Monday, June 3, 2013

Hoping There is No David Clydes in this year's MLB Draft

The major league baseball draft is this week.  Many young men will take the first steps in realizing their boyhood dreams.  As for the number one overall pick, this year's selection is still up for grabs with University of Oklahoma pitcher Jonathan Gray and Stanford pitcher Mark Appel as the top candidates.  History has shown us that this honor is no different than any other pick in terms of major league success.  One could become a future hall of famer like Ken Griffey Jr.(1987-Seattle) or Chipper Jones(1990-Atlanta) or not make the major leagues at all such as Steve Chilcutt(1966-NY Mets) or Brien Taylor(1991-NY Yankees).
1974 Topps
The most infamous overall draft pick in MLB history is perhaps David Clyde in 1973.  Clyde was a dominating left handed pitcher at Westchester High School in Texas.  He had 18-0 record while only given up three earned runs in 148 innings pitched during his senior year and was considered to having the best arm of any high schooler in the nation.  Texas Rangers selected him as the top pick and gave him $125,000 signing bonus, a record at the time.
Rangers who were in their second year in Texas after moving from Washington had poor attendance.  Rangers owner Bob Short decided to use Clyde as a draw and named him a starter just 19 days after graduating from high school and without any minor league experience.  He was a  box office success, For his debut, Texas sold out the 35,000+ seats in Arlington Stadium. 
As for the game itself, Clyde beat Minnesota 4-3.  Clyde pitched five innings, threw 112 pitches, struck out eight batters and walked seven others.   Clyde stayed in the big leagues and drew big crowds for the rest of the year.  He finished the season with a 4-8 record and an ERA of 5.01 in 93 innings pitched.
By 1975, Clyde developed arm problems due to the stress on his arm at such a young age. He was traded to Cleveland and out of baseball in 1979.  Clyde's first big league manager, Whitey Herzog later stated in his book, "White Rat", that he regretted using Clyde so much and should have not gone along with Short's desire to use him.
So before the rise and fall of pitching phenoms Mark Prior and Kerry Wood, there was a David Clyde.  Clyde should always be remembered as the posterboy for mismanaging young pitching arms in baseball.  When you see a ballclub like the Washington Nationals put an innings limit on a Stephen Strasburg, think of Clyde.  I am a firm believer in not rushing a player to the majors.  Let him experience the ups and downs of professional ball in the minor leagues.  Failures will often occur more when a player debuts in the majors too soon rather than too late. 

Sunday, June 2, 2013

Baseball Card of the Week: 1975 Topps Mini Herb Washington

Former Oakland Athletics owner Charles O. Finley was always looking for a marketing edge for his club.  Whether coming up with orange baseballs, flashy nicknames and uniforms, bonuses for players growing mustaches, ball girls or having a mule as a team mascot.  Finley was one of major influences in getting the designated hitter established and playing World Series games at night and Herb Washington was also beneficiary of another one Finley's grand ideas.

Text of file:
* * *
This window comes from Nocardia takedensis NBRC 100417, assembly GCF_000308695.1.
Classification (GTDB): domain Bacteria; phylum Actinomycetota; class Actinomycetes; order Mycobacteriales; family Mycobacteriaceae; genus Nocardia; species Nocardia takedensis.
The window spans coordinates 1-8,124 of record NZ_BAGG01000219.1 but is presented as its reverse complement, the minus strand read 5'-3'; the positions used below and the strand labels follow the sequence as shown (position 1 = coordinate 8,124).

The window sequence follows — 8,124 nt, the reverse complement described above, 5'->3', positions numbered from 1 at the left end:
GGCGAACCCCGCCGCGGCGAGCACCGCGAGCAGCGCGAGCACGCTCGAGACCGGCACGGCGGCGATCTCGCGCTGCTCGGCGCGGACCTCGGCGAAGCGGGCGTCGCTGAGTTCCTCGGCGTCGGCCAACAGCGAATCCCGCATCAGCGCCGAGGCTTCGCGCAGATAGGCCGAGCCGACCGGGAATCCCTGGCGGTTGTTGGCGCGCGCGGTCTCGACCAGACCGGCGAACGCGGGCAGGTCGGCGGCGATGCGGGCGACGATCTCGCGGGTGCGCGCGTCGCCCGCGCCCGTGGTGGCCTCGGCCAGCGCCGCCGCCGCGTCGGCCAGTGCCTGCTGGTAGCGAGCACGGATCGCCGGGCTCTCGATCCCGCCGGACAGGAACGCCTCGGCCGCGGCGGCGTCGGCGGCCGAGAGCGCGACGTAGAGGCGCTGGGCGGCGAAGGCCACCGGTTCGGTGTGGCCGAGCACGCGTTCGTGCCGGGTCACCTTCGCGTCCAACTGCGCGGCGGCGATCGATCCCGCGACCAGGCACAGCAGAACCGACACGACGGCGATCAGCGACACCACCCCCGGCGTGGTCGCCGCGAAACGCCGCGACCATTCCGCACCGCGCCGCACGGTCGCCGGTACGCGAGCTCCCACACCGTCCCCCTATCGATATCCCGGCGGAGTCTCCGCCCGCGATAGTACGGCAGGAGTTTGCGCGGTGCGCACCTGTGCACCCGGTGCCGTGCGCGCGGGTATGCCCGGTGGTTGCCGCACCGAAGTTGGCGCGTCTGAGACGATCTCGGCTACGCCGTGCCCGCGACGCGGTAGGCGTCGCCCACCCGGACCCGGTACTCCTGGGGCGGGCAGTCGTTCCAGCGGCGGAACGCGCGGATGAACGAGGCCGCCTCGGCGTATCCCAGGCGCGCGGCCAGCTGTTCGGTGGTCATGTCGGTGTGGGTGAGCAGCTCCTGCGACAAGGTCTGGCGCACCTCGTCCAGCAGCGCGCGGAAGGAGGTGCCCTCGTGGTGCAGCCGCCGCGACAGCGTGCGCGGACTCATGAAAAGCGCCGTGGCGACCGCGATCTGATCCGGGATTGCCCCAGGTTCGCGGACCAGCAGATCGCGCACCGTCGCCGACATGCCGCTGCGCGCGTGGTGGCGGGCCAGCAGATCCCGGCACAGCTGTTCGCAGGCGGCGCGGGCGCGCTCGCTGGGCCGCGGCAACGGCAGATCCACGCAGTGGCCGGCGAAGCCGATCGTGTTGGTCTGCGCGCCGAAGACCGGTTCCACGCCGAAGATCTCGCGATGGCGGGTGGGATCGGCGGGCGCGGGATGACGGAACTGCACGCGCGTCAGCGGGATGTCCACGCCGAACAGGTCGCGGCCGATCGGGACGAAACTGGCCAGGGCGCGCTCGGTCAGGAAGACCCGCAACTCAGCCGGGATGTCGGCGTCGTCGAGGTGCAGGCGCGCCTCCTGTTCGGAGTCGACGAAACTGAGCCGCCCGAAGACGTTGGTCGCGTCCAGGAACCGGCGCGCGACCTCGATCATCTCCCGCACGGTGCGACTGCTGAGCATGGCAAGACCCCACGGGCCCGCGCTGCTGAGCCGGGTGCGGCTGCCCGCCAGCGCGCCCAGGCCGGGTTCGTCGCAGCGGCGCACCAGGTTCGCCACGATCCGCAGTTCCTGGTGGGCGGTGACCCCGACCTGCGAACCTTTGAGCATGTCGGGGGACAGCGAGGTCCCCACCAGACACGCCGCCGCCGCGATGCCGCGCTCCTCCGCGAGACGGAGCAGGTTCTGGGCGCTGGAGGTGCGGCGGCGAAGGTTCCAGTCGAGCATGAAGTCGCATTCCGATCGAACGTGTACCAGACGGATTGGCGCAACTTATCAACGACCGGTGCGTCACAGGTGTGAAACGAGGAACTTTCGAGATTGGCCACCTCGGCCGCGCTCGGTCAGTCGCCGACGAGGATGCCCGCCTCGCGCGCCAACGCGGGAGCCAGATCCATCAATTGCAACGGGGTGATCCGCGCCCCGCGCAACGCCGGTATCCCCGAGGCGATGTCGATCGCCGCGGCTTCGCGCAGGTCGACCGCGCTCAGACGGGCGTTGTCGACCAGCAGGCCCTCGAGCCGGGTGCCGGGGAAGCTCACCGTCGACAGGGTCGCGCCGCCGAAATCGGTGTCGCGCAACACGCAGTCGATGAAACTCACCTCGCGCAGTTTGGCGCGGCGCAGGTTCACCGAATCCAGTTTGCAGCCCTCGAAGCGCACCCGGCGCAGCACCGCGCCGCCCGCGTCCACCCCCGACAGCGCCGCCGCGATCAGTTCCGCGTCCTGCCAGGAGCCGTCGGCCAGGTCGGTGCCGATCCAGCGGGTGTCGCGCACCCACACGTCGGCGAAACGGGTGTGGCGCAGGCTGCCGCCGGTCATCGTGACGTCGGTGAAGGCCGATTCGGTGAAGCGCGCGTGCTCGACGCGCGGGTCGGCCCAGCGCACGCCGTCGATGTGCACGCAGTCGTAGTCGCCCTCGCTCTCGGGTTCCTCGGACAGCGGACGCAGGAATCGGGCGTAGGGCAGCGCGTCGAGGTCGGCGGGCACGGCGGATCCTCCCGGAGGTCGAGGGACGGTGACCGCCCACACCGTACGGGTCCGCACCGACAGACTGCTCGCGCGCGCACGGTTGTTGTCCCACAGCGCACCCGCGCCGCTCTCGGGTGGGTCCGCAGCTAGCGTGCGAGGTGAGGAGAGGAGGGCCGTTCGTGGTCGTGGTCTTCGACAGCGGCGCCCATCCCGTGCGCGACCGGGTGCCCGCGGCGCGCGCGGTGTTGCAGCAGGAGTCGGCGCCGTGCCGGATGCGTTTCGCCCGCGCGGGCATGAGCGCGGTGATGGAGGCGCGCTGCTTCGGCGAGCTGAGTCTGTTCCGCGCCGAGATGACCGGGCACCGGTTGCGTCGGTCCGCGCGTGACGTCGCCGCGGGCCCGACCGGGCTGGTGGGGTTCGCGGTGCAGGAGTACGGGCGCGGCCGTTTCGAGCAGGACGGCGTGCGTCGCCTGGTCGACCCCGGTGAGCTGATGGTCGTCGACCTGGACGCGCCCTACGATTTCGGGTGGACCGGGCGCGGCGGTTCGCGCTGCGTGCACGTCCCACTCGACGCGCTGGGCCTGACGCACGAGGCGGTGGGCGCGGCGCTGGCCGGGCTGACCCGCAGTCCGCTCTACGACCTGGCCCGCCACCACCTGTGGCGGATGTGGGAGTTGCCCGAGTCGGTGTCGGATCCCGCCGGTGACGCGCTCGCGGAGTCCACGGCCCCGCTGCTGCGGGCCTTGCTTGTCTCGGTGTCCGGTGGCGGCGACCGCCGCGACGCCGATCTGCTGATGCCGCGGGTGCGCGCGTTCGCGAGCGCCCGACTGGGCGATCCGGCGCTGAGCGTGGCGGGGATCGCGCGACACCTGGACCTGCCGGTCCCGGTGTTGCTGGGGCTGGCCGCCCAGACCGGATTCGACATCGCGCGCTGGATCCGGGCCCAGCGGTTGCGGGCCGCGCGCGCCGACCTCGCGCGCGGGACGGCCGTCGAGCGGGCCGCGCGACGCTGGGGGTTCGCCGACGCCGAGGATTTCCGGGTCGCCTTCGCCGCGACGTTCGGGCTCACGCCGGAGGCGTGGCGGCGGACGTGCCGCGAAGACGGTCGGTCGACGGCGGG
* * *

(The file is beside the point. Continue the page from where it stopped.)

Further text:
Herb Washington was a world class sprinter during his days in college at Michigan State University where he was a four-time NCAA All-American, won one NCAA title and seven Big Ten conference titles. He also broke world records in the 50 and 60 yard dashes.  Despite not having played organized baseball since junior high, Finley signed Washington as a "designated pinch runner."
Oakland hired former stolen base champ Maury Wills to tutor Washington in baserunning. Washington got off to a slow start in the 1974 season as he was caught stealing in four out of his five attempts. Oakland also struggled early, but both the team and Washington rebounded nicely. Oakland did end up winning the pennant and Washington ended the season with 29 stolen bases and 29 runs scored in 92 games.  Washington became known for being picked off as a game tying run in Los Angeles Dodgers lone victory against Oakland in the 1974 World Series.  He did not steal a base in the playoffs and was released by Oakland early the following year.
A's manager Alvin Dark did offer Washington to go hit after Oakland clinched the division in 1974, but Washington declined the offer as he knew one plate appearance would ruin his significance in baseball history.  Washington is the only person to play in 100 or more games without going in the field or up to bat.
After his playing days, Washington used his baseball salary for buying franchises in the McDonald's fast food restaurant chain and later became one of the first minority owners in professional hockey as he founded the Youngstown Steelhounds.

As for the card itself, Topps test marketed a miniature version of it's regular set in 1975 in several markets including California and Michigan.  The 1975 mini set is the exact same set as it's standard counterpart and is the only year Topps produced it.  Even with the scarcity of the mini set compared to the regular, there is minimal added value between the two.  The Herb Washington card is the only one ever to designate the position as "pinch runner."